“We are also recommending that inmates and visitors refrain from all physical contact, and our staff makes regular announcements throughout the day for everyone to wash their hands,” Ventura said in a statement Tuesday.
The corrections department is coordinating with other state agencies to respond to the coronavirus, Ventura said.
The prison has “negative-pressure rooms” to help medical staff contain communicable airborne contagions, Ventura said, adding, “our agency is utilizing our safety protocols and taking this matter very seriously.”
The Newport City Council voted Tuesday night to allow the city’s annual St. Patrick’s Day parade to go on as planned Saturday despite concerns about large gatherings and people in close proximity, given the easy transmission of the coronavirus. The vote was close, 4-3, with Mayor Jamie Bova siding with three councilors, according to the Newport Daily News. Organizers and supporters had lobbied the council heavily not to cancel the event. The parade has never been canceled in 64 years, despite rain, snow, and even a blizzard.
Eight people who live or work in Rhode Island have been infected.
A male staff member and a teenage female student at St. Raphael’s Academy in Pawtucket, both Rhode Island residents, and another staff member at the academy who lives in Norfolk County, Massachusetts, were diagnosed with the virus after returning from a school trip to Europe during February vacation that included a stop in Italy.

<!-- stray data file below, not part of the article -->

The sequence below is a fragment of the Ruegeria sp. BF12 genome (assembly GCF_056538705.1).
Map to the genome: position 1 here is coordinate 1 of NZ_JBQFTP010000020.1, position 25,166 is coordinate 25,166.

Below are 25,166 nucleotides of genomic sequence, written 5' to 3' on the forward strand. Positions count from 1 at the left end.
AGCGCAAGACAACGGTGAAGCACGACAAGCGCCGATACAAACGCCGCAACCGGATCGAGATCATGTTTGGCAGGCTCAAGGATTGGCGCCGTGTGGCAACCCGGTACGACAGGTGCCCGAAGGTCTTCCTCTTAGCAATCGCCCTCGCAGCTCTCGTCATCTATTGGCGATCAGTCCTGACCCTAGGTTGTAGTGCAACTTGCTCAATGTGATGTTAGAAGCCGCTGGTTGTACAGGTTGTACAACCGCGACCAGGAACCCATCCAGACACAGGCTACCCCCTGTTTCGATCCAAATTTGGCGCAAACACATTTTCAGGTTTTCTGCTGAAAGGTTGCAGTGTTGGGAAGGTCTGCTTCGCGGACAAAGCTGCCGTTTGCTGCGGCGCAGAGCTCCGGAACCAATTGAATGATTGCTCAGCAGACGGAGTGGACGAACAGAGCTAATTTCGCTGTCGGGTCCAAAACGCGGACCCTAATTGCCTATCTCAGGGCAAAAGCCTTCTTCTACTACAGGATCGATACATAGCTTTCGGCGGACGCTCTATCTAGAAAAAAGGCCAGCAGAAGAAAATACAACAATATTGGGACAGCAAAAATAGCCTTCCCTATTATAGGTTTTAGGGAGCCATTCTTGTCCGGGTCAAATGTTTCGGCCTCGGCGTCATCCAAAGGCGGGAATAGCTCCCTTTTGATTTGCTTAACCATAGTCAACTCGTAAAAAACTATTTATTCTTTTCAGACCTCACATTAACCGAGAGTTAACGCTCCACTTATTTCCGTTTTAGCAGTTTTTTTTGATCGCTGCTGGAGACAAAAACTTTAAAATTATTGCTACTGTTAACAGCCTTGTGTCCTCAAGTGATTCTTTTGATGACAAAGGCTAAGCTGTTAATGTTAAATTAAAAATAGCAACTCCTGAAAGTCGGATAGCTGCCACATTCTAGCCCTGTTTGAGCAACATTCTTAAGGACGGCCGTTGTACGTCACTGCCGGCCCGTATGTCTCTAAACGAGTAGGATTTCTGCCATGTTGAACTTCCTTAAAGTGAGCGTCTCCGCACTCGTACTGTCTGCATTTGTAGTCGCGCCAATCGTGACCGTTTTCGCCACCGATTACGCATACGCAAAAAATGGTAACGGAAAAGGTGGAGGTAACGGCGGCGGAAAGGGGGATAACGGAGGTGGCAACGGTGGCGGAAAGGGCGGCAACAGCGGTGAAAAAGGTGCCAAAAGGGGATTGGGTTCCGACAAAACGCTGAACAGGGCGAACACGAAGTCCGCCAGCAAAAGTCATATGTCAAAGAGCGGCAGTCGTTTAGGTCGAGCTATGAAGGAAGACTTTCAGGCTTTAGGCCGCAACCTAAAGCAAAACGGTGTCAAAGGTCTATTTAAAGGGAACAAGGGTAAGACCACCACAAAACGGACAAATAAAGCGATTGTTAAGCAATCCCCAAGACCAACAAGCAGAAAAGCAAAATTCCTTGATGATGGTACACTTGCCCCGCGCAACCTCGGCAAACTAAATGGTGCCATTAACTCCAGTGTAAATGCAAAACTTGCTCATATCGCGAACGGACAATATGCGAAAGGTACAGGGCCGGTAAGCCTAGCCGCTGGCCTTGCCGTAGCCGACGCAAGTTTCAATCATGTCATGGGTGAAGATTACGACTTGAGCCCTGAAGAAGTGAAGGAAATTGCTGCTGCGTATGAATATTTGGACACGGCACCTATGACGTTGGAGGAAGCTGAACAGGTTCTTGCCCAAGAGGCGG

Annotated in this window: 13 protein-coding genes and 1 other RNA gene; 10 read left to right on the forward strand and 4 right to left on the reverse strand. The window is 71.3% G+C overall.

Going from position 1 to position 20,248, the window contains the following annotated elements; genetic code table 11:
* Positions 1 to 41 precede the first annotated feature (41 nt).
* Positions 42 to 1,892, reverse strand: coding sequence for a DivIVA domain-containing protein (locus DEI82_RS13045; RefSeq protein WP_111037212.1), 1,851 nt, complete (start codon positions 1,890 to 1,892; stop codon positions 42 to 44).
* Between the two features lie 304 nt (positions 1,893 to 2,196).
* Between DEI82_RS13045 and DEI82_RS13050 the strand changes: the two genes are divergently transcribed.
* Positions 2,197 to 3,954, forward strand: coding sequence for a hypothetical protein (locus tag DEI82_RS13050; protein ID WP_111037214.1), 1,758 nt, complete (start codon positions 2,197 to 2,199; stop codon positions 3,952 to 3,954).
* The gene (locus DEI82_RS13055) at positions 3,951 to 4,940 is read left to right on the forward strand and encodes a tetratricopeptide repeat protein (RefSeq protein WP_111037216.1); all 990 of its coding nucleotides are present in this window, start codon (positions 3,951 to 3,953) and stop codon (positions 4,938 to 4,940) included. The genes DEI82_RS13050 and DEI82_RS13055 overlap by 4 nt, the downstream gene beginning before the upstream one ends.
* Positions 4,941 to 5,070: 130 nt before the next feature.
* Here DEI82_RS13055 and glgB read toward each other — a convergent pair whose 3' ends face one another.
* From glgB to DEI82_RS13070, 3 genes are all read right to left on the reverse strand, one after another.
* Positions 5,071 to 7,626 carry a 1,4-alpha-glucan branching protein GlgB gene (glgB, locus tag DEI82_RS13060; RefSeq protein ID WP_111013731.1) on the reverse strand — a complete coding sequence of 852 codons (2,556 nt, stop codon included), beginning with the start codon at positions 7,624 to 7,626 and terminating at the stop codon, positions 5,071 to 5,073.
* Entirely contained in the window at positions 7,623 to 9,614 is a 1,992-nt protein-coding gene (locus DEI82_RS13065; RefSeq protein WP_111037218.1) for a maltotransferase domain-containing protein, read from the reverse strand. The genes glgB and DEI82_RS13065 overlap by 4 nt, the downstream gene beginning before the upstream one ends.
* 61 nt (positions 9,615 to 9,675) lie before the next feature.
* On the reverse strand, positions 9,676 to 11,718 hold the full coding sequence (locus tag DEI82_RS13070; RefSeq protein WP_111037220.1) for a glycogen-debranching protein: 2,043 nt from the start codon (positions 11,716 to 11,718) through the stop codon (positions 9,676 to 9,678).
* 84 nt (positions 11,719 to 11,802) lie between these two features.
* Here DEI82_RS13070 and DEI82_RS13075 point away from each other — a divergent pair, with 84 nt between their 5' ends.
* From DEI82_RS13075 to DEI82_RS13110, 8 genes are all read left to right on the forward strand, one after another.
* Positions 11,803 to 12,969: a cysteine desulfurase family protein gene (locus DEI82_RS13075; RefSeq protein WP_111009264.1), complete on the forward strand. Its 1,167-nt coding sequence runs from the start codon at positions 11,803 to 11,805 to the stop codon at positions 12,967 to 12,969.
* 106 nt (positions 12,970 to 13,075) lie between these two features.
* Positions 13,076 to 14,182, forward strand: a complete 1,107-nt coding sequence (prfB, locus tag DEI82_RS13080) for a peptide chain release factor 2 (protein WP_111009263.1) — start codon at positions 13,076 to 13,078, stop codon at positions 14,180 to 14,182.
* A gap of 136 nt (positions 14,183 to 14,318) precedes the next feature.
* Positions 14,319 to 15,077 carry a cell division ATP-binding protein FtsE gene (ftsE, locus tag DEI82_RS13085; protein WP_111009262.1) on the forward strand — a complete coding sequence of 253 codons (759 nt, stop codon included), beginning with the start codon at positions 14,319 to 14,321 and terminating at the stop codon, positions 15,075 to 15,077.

The fourth patient is a female Rhode Island resident who works at the Smithfield Avenue Nursery School in Pawtucket and apparently contracted the illness after she had direct contact in late February with a person in New York with a confirmed case. Today, the CVS employee, Citizens Bank contractor, traveler to Egypt, and health care worker brought the total to eight.
There are 290 Rhode Islanders who are quarantined.
Governor Gina M. Raimondo declared a state of emergency on Monday in an effort to contain the spread of coronavirus.
Raimondo said the federal government has given Rhode Island access to a stockpile of personal protection equipment such as masks, goggles, and gloves for use by doctors, nurses, and other front-line health care workers.
There already is a team of five specialists from the federal Centers for Disease Control in Rhode Island. The state has also set up two coronavirus testing sites in large tents that are at locations away from hospitals, doctors’ offices, and other health facilities to try to keep people who may be infected away from patients who have compromised immune systems.